Polydamas Swallowtail (Battus polydamas [Linnaeus])
Wing span: 3 1/2 - 4 1/2 inches (9 - 12 cm).
Identification: Lacks tails. Black above with submarginal yellow band.
Life history: Female lays eggs in groups of 10-14 on exposed new stems or growing tips of vines. Caterpillars feed in groups when young. Overwinter as chrysalids.
Flight: Two-3 flights from April-November.
Caterpillar hosts: Pipevines (Aristolochia species).
Adult food: Nectar of lantana. Occasionally seen feeding on honeysuckle and soapweed flowers.
Habitat: Open woods, abandoned fields, disturbed areas.
Range: South Texas and peninsular Florida south to Argentina. Strays north to Kentucky and Missouri.
Conservation: None noted.
Management needs: Manage habitat for caterpillar host plant and nectar sources.
The Nature Conservancy Global Rank: G5 - Demonstrably secure globally, though it may be quite rare in parts of its range, especially at the periphery.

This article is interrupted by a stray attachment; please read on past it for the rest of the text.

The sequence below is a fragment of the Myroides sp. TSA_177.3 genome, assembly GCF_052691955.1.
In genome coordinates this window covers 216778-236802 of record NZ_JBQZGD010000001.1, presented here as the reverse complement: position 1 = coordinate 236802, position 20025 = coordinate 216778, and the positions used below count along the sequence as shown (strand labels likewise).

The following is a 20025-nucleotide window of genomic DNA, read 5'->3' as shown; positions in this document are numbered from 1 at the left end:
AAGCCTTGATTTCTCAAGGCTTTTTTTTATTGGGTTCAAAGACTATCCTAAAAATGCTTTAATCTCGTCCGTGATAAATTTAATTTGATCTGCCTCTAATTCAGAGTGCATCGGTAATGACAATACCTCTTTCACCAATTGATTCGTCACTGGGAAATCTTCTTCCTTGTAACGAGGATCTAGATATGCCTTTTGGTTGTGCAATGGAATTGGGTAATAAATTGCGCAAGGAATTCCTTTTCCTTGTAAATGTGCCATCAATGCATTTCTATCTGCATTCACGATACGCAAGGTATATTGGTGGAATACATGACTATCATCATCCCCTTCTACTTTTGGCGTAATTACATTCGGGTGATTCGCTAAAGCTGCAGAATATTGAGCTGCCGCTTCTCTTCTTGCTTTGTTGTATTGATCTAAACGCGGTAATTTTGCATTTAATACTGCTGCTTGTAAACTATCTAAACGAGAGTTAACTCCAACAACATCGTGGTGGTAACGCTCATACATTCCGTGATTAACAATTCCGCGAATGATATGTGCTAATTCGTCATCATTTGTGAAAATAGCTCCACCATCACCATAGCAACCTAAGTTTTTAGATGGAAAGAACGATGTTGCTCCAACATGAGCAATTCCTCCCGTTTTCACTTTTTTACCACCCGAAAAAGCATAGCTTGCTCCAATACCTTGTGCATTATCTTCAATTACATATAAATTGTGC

Opler, P. A. and G. O. Krizek. 1984. Butterflies east of the Great Plains. Johns Hopkins University Press, Baltimore. 294 pages, 54 color plates. Opler, P. A. and V. Malikul. 1992. A field guide to eastern butterflies. Peterson field guide #4. Houghton-Mifflin Co., Boston. 396 pages, 48 color plates. Scott, J. A. 1986. The butterflies of North America. Stanford University Press, Stanford, Calif. 583 pages, 64 color plates.
Author: Jane M. Struttmann
State and Regional References:
Ferris, C.D. and F.M. Brown. 1980. Butterflies of the Rocky Mountain States. University of Oklahoma Press. Norman. Opler, Paul A. 1999. Peterson Field Guide to Western Butterflies, revised edition. Houghton Mifflin Co., Boston, Mass. Stanford, R.E. and P.A. Opler. 1993. Atlas of Western USA Butterflies. Privately published, Denver, Colo. Tilden, J.W. and A.C. Smith. 1986. A Field Guide to Western Butterflies. Houghton Mifflin Co., Boston, Mass. Add Toliver, M., Holland, R., and S.J. Cary. 1996. Distributional data for New Mexico Butterflies. Privately published. Albuquerque, N.M.